Greenhouse gas emissions and other pollutants have been a critical challenge for India and it is a challenge that needs to be addressed heads-on given the country’s increasing demand for electricity. For example, electricity consumption grew from 375.39 billion kilowatt hours in 2,000 to 1.108 trillion kilowatt hours in 2018. Additionally, electric power generation grew from 529.12 billion kilowatt hours in 2,000 to 1.311 trillion kilowatt hours in 2018. The aspiration for rapid economic growth leading to industrialization accelerated urbanization, and mechanization of agriculture is responsible for this growth in demand.
As part of India’s growth in solar energy, Adani Mundra Solar PV manufactures solar cells for the Indian market. To obtain successful operational and financial performance, Adani Mundra Solar PV’s 1 GW solar PV cell manufacturing project requires the continuous and reliable production of ultra-pure water 24 hours per day, 365 days per year. Ultra-pure water (UPW) systems are often referred to as the “lifeblood” of modern solar cell production facilities. The cell products will encounter UPW on many occasions during their production cycle, and any disruption of service and/or “out-of-spec” water can seriously compromise their yield, costing perhaps millions of dollars in lost production.
Suez Water Technologies & Solutions (SWTS) is the worldwide industry leader in the UPW systems business to both the semiconductor and solar industries. SWTS’ patented UPW generation using membranes and filters produces 1-GW-capacity PV cells and modules for solar power plants, enabling the reduction of carbon dioxide emissions.
Adani Mundra Solar PV contracted SWTS to design, engineer, procure, supply, erect, commission, and performance test a new solar PV manufacturing facility. The facility was required to produce 1,560 cubic meters per day in UPW production, plus 2,280 cubic meters per day in the UPW loop. This was made more complicated for SWTS because of the need to take influent flow from an existing 20 mm-per-day seawater reverse osmosis (SWRO) plant, which has a high total-organic-carbon (TOC) -5.9 ppm, very high chlorides (380 ppm), and very low hardness/alkalinity, which would cause severe corrosion in carbon-steel and stainless-steel materials. As a result, this project required innovative, one-of-a-kind thinking in both materials, manufacturing techniques, and in new, improved design modelling and project delivery methodologies.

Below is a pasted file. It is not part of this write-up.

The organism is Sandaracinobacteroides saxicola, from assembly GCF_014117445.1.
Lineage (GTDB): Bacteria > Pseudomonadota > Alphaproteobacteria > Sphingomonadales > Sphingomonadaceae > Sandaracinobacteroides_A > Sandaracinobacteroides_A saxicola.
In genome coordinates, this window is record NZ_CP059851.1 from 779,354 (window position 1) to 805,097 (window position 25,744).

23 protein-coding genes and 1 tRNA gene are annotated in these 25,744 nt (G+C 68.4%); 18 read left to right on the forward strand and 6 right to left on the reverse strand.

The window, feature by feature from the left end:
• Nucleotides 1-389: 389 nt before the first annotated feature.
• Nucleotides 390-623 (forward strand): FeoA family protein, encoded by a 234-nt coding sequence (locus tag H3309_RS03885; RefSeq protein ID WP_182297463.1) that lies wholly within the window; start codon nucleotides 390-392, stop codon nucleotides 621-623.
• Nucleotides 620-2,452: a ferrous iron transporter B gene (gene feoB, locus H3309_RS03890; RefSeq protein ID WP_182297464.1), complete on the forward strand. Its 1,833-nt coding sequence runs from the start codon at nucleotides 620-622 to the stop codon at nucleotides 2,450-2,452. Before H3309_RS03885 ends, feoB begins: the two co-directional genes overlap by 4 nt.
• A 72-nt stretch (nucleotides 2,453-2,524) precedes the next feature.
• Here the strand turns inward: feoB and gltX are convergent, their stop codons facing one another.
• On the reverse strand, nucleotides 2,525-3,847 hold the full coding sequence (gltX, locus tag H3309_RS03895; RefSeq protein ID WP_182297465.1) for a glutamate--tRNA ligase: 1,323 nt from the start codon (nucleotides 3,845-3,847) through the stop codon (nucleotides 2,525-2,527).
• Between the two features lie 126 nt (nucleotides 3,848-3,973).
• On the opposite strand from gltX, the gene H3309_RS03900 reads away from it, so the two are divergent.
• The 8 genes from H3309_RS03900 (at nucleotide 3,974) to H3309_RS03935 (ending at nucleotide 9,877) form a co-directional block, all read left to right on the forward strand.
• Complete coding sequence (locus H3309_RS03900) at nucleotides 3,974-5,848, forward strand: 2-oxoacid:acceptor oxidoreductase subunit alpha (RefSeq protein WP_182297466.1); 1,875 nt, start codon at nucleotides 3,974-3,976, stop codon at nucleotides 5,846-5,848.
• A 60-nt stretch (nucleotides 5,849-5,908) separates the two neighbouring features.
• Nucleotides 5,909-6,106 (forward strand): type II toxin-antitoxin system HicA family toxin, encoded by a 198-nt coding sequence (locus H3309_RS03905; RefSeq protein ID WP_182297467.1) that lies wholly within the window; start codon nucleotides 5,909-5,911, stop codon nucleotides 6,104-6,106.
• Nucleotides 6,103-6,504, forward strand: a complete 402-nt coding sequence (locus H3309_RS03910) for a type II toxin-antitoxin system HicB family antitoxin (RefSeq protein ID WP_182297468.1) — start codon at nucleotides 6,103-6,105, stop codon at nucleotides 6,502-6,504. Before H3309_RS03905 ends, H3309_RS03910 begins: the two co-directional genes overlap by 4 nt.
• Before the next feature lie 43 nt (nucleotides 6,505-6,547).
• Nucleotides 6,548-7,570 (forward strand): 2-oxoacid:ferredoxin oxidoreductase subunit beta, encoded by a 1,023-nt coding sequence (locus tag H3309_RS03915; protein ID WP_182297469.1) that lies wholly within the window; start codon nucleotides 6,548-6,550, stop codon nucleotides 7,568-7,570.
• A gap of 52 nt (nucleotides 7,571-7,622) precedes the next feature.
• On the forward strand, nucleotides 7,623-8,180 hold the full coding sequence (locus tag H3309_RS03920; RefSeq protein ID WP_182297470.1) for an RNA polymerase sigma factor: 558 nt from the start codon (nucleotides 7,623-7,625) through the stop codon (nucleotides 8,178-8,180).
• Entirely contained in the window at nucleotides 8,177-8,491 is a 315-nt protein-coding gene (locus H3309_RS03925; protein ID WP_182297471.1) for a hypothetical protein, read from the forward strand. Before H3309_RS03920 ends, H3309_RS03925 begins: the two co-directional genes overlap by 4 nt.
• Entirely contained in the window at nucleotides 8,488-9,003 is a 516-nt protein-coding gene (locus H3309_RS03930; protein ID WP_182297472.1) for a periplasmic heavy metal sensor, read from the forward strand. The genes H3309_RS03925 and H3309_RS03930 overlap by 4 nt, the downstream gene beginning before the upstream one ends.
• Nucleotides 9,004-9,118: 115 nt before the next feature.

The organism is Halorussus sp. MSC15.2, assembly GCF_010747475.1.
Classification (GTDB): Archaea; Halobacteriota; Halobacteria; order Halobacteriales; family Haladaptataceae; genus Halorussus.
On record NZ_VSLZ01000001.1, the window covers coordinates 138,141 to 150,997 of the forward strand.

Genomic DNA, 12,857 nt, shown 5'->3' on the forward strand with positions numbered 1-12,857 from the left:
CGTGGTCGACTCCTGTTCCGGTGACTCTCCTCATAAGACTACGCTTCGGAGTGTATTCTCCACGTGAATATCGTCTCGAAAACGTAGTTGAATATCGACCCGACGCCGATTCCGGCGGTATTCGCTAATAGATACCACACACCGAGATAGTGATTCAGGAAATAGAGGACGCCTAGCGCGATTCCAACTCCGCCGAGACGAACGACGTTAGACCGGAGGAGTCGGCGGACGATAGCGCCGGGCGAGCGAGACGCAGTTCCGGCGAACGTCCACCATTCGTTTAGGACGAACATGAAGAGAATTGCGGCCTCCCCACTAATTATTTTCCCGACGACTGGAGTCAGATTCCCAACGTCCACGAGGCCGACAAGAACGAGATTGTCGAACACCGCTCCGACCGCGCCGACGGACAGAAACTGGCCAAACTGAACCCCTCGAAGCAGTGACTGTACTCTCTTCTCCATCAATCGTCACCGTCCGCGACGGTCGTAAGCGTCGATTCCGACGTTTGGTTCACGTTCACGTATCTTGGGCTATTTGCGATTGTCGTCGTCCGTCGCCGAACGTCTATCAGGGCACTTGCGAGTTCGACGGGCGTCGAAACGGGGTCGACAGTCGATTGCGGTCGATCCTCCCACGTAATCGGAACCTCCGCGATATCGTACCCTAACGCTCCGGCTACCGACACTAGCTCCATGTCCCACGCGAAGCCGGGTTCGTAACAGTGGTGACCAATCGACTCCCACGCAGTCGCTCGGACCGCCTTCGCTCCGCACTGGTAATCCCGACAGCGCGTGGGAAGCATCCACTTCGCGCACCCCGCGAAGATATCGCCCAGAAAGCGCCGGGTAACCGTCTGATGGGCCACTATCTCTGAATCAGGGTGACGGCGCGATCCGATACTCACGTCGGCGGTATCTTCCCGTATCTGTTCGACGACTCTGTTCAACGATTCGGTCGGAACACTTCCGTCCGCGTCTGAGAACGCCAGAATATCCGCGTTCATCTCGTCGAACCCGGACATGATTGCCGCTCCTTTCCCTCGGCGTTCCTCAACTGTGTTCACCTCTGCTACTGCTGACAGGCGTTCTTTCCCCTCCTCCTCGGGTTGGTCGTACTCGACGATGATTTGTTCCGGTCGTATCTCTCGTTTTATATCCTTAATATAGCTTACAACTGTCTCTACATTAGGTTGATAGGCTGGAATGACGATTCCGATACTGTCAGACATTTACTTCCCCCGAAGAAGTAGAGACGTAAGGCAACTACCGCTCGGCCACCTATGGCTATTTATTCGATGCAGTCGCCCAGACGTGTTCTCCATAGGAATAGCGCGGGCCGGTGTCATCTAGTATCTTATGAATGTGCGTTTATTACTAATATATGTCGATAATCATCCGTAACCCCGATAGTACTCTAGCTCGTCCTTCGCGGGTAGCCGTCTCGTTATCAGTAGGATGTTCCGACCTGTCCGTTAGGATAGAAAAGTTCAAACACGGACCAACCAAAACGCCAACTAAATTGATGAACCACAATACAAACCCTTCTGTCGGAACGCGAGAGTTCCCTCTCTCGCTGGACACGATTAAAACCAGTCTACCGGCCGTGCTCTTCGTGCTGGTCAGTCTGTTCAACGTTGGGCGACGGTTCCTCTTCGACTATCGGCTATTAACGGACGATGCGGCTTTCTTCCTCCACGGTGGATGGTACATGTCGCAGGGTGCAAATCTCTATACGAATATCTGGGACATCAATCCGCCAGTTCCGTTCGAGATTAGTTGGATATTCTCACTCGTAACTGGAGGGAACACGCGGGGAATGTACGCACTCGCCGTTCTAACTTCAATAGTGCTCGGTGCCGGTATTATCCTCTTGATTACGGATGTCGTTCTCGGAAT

The company used a variety of applications, including OpenPlant, AutoPIPE, Navigator, ProSteel, and STAAD, SWTS created and implemented a digital model for managing this project. From performing structural analysis of polypropylene (PP) tanks to performing stress analysis, performing detailed civil, concrete, and tank design, managing multidiscipline design reviews, and producing detailed bills of materials directly from the digital model, SWTS was able to revolutionize their digital workflows and leverage the digital DNA they have created.
SWTS realized significant ROI by implementing these technologies and techniques. Savings include approximately $70,000 through optimized pipe routings and reduced field rework and 30 per cent savings in resource hours during the design modelling phase ($35,000). Utilizing Bentley software also lessened the civil, structural, piping, and cable tray site execution time by 60 days, resulting in a flawless construction of civil foundations, concrete and steel structures, equipment, piping plus allied supports, cable tray, and instrumentation within the stipulated project schedule.
A SWTS spokesperson said, “Bentley as a single solution provider successfully paved the way for analysis, modelling, designing, detailing, and documenting in a more prudent way, which met SWTS’s patented ultra-pure water generation using membranes and filters for solar power plant execution, on time and with high quality. SWTS’ efforts to industrialize their project delivery have enabled the company to reinforce its position as one of the world’s leading providers of UPW systems.”